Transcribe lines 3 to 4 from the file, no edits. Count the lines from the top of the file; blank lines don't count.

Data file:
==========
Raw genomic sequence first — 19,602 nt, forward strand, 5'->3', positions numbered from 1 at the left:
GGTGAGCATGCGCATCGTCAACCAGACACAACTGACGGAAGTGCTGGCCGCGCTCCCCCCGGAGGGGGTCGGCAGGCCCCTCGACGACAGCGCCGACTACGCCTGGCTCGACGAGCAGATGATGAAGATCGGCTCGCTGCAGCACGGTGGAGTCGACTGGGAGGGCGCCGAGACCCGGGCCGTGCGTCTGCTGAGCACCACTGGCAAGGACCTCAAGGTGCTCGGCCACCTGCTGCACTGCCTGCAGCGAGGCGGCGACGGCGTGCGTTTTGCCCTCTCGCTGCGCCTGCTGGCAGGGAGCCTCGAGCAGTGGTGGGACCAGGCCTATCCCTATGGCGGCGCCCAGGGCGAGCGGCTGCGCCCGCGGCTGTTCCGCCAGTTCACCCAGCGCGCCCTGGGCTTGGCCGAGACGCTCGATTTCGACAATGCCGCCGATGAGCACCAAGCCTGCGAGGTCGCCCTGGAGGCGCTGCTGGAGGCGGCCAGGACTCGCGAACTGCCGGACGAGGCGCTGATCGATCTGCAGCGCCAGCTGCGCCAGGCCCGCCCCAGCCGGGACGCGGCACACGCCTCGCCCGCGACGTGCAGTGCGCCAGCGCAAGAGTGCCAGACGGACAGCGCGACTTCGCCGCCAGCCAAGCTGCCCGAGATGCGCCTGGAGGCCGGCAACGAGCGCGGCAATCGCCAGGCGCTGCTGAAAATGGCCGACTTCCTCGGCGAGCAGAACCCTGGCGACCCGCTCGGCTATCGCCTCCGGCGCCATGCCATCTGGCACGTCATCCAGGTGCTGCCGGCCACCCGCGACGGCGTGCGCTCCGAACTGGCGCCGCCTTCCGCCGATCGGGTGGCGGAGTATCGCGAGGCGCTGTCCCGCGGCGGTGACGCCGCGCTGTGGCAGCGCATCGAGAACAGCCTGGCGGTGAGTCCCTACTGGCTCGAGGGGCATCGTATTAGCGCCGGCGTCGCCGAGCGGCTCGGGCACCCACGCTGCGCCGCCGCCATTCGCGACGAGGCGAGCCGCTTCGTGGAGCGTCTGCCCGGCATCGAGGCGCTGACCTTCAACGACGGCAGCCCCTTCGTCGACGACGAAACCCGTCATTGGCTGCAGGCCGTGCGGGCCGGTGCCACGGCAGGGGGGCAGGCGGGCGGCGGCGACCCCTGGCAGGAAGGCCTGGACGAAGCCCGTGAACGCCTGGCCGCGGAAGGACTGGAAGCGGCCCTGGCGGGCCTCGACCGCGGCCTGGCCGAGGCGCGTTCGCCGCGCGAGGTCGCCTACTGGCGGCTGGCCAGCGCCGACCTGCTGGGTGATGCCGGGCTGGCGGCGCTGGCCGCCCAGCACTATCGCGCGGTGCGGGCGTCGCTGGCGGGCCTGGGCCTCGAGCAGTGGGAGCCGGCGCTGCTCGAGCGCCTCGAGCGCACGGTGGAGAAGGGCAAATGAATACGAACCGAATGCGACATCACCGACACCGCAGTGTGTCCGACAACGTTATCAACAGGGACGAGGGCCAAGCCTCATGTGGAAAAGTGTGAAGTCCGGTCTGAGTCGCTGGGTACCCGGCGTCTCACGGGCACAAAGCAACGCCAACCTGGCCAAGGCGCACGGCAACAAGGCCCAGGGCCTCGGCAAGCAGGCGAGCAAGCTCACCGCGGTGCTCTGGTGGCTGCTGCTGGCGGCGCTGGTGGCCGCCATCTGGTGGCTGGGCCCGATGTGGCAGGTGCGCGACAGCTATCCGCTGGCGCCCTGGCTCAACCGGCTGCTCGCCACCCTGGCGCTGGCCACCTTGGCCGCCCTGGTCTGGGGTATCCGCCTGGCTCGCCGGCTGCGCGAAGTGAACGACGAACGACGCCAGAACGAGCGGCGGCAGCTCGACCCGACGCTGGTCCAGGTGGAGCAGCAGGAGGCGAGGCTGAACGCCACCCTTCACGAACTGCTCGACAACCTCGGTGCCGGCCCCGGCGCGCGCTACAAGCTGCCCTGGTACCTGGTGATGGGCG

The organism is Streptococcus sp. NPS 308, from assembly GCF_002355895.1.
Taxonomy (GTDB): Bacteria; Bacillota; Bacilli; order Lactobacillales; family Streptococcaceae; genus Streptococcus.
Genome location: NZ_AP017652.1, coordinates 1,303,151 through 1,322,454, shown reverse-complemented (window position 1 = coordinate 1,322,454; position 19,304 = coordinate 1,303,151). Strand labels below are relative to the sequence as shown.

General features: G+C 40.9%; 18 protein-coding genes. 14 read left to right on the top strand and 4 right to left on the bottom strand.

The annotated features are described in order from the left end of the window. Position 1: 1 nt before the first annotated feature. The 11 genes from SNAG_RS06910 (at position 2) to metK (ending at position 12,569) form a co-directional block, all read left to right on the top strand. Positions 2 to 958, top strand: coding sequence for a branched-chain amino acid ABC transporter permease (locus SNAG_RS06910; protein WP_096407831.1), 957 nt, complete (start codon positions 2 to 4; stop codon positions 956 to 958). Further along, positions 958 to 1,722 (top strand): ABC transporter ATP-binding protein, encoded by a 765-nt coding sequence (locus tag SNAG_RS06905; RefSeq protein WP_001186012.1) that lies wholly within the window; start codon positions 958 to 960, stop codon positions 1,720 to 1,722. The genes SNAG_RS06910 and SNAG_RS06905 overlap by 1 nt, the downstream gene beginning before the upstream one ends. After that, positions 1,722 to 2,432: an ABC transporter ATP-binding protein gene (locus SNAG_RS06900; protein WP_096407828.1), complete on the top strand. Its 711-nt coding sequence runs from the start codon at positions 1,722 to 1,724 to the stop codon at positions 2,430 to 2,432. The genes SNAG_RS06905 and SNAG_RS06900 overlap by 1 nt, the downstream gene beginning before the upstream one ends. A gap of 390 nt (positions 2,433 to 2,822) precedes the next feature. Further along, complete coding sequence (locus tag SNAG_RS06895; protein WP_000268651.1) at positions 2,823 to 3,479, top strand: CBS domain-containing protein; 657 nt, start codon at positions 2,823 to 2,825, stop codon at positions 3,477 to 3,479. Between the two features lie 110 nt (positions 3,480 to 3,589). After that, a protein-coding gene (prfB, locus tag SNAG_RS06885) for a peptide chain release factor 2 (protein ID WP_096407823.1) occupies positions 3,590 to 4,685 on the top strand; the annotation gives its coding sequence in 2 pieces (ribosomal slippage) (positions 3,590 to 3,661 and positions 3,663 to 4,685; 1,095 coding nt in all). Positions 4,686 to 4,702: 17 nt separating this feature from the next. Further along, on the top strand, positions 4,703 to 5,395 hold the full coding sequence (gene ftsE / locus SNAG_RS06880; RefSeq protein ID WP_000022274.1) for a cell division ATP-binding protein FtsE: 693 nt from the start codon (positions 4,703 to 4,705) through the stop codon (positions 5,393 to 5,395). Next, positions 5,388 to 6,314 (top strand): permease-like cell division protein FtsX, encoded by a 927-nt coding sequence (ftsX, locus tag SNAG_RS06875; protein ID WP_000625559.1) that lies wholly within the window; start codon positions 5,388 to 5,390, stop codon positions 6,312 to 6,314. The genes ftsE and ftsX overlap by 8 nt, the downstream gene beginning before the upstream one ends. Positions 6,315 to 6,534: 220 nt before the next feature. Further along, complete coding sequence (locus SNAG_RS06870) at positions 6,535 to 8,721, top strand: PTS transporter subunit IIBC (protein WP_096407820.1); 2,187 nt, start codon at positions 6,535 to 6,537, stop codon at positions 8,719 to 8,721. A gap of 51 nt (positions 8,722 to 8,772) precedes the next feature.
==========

The organism is Streptococcus sp. NPS 308, from assembly GCF_002355895.1.
Taxonomy (GTDB): Bacteria; Bacillota; Bacilli; order Lactobacillales; family Streptococcaceae; genus Streptococcus.